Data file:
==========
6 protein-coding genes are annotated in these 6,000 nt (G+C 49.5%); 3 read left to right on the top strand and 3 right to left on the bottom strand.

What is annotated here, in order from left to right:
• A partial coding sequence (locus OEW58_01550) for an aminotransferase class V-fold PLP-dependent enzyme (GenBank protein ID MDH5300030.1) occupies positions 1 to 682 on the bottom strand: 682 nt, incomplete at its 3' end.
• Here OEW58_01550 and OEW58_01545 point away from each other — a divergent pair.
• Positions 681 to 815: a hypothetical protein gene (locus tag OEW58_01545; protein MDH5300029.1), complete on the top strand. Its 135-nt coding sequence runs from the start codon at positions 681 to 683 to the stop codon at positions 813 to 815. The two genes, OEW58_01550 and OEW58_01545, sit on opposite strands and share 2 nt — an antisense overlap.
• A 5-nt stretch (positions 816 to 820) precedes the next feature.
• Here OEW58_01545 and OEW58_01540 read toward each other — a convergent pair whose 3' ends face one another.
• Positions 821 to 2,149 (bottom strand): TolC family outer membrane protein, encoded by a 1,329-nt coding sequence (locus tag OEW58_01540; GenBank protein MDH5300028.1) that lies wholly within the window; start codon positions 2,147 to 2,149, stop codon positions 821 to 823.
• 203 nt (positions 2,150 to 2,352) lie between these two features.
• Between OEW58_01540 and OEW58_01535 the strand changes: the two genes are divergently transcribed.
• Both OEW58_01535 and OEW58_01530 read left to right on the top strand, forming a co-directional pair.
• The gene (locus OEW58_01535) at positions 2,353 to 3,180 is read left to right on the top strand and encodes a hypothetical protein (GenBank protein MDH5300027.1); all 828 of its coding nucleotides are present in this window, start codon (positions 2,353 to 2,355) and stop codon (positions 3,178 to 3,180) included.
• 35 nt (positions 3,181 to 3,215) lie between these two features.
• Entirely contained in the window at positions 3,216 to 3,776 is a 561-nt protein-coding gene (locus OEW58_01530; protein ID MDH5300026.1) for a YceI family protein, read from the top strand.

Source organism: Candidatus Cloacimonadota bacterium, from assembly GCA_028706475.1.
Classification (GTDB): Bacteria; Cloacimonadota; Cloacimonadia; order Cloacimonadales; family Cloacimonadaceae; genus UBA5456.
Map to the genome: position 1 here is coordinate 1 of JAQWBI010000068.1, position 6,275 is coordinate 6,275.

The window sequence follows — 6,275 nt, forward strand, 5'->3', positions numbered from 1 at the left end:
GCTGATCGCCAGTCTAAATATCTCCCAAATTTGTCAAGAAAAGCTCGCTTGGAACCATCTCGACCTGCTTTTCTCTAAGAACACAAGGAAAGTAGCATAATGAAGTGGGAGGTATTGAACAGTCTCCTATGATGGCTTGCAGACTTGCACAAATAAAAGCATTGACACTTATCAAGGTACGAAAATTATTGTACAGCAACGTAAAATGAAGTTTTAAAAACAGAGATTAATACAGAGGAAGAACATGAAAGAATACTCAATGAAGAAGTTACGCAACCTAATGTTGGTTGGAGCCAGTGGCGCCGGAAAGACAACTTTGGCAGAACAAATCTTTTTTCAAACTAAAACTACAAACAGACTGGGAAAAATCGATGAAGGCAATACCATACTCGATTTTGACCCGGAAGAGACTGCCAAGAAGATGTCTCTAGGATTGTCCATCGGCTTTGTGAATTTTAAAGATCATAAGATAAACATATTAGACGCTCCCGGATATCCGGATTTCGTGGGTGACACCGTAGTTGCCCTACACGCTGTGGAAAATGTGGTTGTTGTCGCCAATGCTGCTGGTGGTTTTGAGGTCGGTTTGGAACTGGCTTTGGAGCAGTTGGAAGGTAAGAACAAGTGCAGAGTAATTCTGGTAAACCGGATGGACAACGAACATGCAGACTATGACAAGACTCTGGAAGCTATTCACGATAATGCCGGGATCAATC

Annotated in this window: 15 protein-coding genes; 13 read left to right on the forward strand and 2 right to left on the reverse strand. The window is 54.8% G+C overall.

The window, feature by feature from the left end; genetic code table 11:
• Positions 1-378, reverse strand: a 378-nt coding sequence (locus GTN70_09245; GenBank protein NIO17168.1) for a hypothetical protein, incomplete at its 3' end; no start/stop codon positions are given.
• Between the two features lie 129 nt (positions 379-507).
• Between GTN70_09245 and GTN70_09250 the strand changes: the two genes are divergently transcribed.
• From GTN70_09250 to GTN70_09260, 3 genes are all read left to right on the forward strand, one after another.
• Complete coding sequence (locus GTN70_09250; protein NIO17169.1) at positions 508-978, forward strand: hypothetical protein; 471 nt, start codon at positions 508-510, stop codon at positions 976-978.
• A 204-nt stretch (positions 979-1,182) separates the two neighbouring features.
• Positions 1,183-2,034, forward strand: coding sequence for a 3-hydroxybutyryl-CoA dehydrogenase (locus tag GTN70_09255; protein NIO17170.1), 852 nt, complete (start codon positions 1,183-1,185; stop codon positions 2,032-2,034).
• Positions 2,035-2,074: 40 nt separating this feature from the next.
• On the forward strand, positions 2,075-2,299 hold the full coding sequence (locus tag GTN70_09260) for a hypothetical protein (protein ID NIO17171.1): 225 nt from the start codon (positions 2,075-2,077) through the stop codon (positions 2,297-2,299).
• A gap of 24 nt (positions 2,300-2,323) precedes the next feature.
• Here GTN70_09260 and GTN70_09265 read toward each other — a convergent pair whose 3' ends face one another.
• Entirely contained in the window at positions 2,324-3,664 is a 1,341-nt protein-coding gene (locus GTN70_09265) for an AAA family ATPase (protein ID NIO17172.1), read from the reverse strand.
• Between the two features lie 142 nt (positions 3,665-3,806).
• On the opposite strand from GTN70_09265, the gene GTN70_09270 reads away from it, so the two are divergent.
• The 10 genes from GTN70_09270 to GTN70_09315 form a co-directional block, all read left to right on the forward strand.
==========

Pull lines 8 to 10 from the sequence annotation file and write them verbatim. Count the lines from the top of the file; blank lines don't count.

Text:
• Positions 821 to 2,149 (bottom strand): TolC family outer membrane protein, encoded by a 1,329-nt coding sequence (locus tag OEW58_01540; GenBank protein MDH5300028.1) that lies wholly within the window; start codon positions 2,147 to 2,149, stop codon positions 821 to 823.
• 203 nt (positions 2,150 to 2,352) lie between these two features.
• Between OEW58_01540 and OEW58_01535 the strand changes: the two genes are divergently transcribed.